Universal Music, the world’s biggest record company, is planning to list on the stock market, as the label that is home to stars from Taylor Swift to the Beatles looks to cash in on the streaming revolution.
Vivendi, the music group’s French parent company, said that it was aiming to float by “early 2023 at the latest”.
Universal Music is currently valued at €30bn (£25bn), following the sale of a 10% stake to a consortium led by the Chinese giant Tencent Holdings for €3bn in December.
Universal’s move comes a week after smaller rival Warner Music, home to stars including Katy Perry, filed for an initial public offering. The billionaire Len Blavatnik’s Access Industries paid $3.3bn for Warner Music in 2011.
After years of struggling to replace the loss of plummeting sales of CDs, for decades the backbone of global profits, the industry is finally reaping the benefits of the digital streaming revolution.
In the UK, music streaming revenues totalled just £31.5m in 2010, the first year they reached a scale able to be measured. Last year streaming passed £1bn for the first time, at 23.5% annual growth, accounting for 71% of all UK music revenues. The demise of the CD has been equally precipitous, falling from £873m in 2010 to £318m last year.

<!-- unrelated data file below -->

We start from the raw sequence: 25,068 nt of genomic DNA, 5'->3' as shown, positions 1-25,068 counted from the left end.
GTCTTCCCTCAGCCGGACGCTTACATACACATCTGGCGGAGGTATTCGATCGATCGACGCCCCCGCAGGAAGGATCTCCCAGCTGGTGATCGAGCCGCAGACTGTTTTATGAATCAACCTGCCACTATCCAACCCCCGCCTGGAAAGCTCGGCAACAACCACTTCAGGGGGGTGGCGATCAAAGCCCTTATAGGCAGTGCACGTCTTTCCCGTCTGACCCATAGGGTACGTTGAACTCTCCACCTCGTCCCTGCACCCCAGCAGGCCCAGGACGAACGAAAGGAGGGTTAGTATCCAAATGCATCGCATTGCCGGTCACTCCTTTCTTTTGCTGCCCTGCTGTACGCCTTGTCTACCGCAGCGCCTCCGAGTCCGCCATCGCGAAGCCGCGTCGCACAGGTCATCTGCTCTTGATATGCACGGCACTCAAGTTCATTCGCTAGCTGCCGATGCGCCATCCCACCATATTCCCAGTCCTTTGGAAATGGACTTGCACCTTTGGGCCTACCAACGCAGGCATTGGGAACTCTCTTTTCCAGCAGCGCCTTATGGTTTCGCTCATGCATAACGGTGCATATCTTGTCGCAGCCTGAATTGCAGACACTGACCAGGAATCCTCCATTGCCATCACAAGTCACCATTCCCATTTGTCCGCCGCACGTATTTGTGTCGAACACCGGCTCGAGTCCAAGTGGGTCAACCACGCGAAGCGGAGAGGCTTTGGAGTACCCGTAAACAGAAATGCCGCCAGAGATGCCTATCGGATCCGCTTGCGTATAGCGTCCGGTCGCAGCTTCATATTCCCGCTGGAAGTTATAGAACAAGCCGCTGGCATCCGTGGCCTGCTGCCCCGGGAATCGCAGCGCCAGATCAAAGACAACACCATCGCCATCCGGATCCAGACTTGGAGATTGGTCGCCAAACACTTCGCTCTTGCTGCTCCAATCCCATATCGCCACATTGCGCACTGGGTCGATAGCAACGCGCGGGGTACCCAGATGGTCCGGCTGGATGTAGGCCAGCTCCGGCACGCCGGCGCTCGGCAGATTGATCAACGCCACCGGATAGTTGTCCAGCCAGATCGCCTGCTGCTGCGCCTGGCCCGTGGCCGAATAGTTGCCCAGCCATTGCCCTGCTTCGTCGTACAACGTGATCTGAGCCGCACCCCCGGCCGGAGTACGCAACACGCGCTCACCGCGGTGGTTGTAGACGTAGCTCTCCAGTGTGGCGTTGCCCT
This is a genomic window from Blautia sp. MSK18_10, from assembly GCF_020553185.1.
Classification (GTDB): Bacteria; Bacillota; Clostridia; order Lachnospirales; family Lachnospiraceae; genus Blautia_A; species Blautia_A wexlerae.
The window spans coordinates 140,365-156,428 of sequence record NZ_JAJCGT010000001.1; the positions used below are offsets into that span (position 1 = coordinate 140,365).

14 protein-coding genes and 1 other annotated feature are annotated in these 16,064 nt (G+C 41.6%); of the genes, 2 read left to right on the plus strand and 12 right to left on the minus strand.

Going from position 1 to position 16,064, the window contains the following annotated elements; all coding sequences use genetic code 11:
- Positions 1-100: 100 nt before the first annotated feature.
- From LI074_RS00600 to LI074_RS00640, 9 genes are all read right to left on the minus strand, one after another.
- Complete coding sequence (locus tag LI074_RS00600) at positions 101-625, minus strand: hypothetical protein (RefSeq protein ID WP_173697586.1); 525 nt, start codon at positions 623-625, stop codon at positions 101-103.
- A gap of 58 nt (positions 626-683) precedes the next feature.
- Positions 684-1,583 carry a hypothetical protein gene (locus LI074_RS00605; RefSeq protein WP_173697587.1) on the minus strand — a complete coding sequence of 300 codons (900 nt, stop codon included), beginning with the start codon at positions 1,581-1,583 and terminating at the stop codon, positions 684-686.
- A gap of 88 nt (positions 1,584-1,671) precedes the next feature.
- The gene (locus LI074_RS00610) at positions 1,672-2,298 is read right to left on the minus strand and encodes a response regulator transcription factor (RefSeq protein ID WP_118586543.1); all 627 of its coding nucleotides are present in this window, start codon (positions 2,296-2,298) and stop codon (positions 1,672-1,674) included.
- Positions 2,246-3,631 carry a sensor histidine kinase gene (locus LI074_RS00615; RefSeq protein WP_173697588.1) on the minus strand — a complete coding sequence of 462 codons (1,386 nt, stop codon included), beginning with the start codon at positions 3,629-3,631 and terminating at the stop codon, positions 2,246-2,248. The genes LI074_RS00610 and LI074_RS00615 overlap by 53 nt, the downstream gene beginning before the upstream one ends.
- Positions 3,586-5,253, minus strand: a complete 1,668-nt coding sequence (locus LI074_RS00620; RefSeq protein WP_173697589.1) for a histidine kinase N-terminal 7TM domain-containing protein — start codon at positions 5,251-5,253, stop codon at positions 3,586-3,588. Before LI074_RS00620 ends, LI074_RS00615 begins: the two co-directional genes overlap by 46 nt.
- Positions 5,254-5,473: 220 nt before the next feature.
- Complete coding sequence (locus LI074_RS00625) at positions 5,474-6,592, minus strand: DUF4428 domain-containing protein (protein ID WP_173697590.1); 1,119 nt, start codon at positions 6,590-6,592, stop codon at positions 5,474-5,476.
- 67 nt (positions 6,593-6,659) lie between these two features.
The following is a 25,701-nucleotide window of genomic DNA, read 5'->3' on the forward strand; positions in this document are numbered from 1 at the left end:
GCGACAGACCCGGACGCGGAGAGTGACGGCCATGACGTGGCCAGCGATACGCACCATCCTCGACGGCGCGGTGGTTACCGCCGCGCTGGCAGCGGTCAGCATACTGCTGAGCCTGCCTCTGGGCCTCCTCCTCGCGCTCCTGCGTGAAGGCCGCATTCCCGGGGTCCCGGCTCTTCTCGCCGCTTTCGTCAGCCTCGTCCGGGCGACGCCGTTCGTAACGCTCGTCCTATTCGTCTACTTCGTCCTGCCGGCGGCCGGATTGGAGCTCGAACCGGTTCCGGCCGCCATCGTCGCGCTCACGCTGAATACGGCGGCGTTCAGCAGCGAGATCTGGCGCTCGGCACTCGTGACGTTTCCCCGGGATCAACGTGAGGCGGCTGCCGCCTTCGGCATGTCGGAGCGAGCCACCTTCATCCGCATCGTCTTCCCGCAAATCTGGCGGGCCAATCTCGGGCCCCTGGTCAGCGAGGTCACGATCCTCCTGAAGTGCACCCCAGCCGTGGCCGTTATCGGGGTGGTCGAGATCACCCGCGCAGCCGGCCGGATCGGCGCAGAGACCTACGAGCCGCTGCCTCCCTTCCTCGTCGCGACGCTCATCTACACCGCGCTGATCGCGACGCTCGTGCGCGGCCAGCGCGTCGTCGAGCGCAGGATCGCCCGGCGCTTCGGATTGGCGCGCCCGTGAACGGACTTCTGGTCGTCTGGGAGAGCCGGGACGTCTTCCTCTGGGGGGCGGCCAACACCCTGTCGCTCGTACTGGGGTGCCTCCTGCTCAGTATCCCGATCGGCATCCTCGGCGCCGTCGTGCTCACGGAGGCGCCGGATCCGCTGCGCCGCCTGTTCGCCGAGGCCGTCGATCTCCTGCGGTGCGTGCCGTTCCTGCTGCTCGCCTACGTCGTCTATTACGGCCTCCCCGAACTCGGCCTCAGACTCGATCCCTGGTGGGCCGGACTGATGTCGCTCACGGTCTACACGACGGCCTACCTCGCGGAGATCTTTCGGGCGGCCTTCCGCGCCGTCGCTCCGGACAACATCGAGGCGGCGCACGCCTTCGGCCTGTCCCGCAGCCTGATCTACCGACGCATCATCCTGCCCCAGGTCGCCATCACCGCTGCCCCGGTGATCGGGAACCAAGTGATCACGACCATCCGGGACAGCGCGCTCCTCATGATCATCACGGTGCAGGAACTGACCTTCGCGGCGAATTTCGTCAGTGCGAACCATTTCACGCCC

The triumvirate that dominates global streaming – Spotify, Amazon Music and Apple Music – have more than 250 million paying subscribers between them. Including those on ad-funded tiers, that number rises to almost 400 million globally.
Universal Music announced its intention to float as part of the company’s full-year results, which showed total revenues rising a healthy 14% year on year to €7.1bn (£5.9bn), driven by streaming revenues surging 21.5%. Profits rose 22% year-on-year to €1.1bn (£914m). As the streaming market moves closer to maturity, growth rates are beginning to slow. Universal Music’s streaming revenues grew 16.8% in the fourth quarter last year, compared to 28% in the first three months of 2019.
Vivendi had looked at listing Universal Music on the public market in 2017, but it was abandoned the following year after being deemed “too complex”. Vivendi has not said what level of shareholding it is seeking to retain in Universal Music after the flotation.
The Tencent-led consortium has the option to buy another stake of up to 10% at the same price in Universal Music by next January. Vivendi has said it is also in separate talks to sell a minority stake to another un-named investor, or investors, at a similar price.
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